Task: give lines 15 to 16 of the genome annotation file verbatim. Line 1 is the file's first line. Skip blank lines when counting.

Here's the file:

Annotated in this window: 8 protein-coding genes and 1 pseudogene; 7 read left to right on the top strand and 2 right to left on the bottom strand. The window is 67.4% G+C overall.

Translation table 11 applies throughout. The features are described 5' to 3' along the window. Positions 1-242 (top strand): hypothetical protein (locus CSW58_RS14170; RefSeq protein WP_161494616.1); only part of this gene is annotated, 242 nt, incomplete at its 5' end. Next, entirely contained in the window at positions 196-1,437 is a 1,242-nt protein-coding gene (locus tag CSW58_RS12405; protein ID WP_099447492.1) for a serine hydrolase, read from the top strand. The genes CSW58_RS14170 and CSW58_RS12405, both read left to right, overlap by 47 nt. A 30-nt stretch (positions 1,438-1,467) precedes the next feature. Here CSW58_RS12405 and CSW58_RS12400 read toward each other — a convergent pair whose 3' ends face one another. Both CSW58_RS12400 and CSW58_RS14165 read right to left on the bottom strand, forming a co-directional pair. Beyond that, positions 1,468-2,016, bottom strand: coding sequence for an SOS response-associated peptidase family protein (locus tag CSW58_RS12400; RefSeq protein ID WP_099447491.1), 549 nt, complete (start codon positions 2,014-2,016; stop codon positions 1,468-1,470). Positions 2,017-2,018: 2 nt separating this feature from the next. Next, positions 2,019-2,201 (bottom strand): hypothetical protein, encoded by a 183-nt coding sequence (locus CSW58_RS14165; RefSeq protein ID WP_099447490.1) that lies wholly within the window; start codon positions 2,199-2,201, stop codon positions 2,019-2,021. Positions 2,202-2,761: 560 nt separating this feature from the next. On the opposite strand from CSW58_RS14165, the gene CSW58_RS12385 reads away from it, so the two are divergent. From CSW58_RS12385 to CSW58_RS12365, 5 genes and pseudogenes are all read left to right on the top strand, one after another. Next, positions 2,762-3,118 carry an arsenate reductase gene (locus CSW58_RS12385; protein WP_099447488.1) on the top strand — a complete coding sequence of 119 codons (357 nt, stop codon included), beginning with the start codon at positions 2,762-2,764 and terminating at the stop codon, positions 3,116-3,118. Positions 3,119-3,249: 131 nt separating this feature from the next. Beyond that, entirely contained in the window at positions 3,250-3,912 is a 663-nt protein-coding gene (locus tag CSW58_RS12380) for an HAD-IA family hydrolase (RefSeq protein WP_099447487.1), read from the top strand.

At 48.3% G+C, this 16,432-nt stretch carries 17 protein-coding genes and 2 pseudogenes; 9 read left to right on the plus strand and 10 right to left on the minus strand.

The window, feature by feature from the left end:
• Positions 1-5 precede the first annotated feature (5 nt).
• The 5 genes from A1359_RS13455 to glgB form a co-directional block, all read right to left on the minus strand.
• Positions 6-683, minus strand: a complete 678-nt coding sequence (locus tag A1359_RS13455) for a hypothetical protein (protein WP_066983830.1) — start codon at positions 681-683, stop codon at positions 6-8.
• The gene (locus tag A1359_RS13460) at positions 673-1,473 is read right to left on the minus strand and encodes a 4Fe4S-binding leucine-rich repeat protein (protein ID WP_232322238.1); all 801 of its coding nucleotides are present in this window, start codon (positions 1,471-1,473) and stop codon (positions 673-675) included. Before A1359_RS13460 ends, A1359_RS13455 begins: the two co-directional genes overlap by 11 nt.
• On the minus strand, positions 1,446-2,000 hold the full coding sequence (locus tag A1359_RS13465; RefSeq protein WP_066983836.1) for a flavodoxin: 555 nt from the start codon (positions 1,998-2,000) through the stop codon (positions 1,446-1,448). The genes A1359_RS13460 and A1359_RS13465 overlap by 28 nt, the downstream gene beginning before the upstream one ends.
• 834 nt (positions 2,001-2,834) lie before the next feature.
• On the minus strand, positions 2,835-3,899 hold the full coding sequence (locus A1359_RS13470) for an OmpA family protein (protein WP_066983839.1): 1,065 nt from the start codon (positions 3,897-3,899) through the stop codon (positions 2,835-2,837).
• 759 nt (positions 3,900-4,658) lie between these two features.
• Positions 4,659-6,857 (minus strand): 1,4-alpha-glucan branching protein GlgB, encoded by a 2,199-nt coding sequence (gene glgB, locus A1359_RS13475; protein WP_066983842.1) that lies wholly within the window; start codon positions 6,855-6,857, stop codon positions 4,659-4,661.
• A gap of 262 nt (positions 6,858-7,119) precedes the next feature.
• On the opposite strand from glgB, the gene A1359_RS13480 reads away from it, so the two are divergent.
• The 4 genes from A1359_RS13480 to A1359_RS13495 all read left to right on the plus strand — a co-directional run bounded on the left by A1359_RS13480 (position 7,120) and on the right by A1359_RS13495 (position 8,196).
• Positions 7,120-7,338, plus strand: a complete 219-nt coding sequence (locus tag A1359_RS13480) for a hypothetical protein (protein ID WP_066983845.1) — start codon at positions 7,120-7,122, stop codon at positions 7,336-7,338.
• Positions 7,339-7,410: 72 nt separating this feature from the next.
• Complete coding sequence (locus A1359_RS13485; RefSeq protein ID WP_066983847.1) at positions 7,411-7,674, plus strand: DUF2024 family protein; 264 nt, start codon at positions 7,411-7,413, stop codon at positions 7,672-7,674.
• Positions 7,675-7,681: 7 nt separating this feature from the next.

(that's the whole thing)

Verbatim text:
• On the opposite strand from glgB, the gene A1359_RS13480 reads away from it, so the two are divergent.
• The 4 genes from A1359_RS13480 to A1359_RS13495 all read left to right on the plus strand — a co-directional run bounded on the left by A1359_RS13480 (position 7,120) and on the right by A1359_RS13495 (position 8,196).